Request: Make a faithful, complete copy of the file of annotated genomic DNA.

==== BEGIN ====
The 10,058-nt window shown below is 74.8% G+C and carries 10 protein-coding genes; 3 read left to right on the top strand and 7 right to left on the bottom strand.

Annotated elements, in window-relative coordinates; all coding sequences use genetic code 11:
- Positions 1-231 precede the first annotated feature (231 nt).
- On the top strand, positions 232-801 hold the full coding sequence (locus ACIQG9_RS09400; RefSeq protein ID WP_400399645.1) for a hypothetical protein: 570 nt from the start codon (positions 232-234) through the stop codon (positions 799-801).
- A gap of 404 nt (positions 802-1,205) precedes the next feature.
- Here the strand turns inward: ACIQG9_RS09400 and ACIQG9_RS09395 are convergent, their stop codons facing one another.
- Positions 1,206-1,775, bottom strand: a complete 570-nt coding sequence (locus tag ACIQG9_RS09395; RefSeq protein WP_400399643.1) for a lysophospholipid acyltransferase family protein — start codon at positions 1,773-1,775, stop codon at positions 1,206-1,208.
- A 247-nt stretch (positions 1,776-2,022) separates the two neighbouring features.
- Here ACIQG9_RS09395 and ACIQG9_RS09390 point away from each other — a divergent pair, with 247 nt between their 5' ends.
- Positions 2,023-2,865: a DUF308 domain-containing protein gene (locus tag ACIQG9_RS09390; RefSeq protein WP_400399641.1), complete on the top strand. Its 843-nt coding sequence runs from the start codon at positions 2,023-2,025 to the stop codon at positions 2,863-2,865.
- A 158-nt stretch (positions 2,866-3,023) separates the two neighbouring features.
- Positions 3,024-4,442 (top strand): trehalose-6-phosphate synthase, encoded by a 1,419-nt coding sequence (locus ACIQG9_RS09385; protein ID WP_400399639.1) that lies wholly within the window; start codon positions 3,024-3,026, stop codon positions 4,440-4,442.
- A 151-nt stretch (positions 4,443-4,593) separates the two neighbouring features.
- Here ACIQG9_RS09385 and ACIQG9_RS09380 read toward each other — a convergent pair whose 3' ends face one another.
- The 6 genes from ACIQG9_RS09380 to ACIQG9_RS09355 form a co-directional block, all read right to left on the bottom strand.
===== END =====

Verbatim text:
The 10,058-nt window shown below is 74.8% G+C and carries 10 protein-coding genes; 3 read left to right on the top strand and 7 right to left on the bottom strand.

Annotated elements, in window-relative coordinates; all coding sequences use genetic code 11:
- Positions 1-231 precede the first annotated feature (231 nt).
- On the top strand, positions 232-801 hold the full coding sequence (locus ACIQG9_RS09400; RefSeq protein ID WP_400399645.1) for a hypothetical protein: 570 nt from the start codon (positions 232-234) through the stop codon (positions 799-801).
- A gap of 404 nt (positions 802-1,205) precedes the next feature.
- Here the strand turns inward: ACIQG9_RS09400 and ACIQG9_RS09395 are convergent, their stop codons facing one another.
- Positions 1,206-1,775, bottom strand: a complete 570-nt coding sequence (locus tag ACIQG9_RS09395; RefSeq protein WP_400399643.1) for a lysophospholipid acyltransferase family protein — start codon at positions 1,773-1,775, stop codon at positions 1,206-1,208.
- A 247-nt stretch (positions 1,776-2,022) separates the two neighbouring features.
- Here ACIQG9_RS09395 and ACIQG9_RS09390 point away from each other — a divergent pair, with 247 nt between their 5' ends.
- Positions 2,023-2,865: a DUF308 domain-containing protein gene (locus tag ACIQG9_RS09390; RefSeq protein WP_400399641.1), complete on the top strand. Its 843-nt coding sequence runs from the start codon at positions 2,023-2,025 to the stop codon at positions 2,863-2,865.
- A 158-nt stretch (positions 2,866-3,023) separates the two neighbouring features.
- Positions 3,024-4,442 (top strand): trehalose-6-phosphate synthase, encoded by a 1,419-nt coding sequence (locus ACIQG9_RS09385; protein ID WP_400399639.1) that lies wholly within the window; start codon positions 3,024-3,026, stop codon positions 4,440-4,442.
- A 151-nt stretch (positions 4,443-4,593) separates the two neighbouring features.
- Here ACIQG9_RS09385 and ACIQG9_RS09380 read toward each other — a convergent pair whose 3' ends face one another.
- The 6 genes from ACIQG9_RS09380 to ACIQG9_RS09355 form a co-directional block, all read right to left on the bottom strand.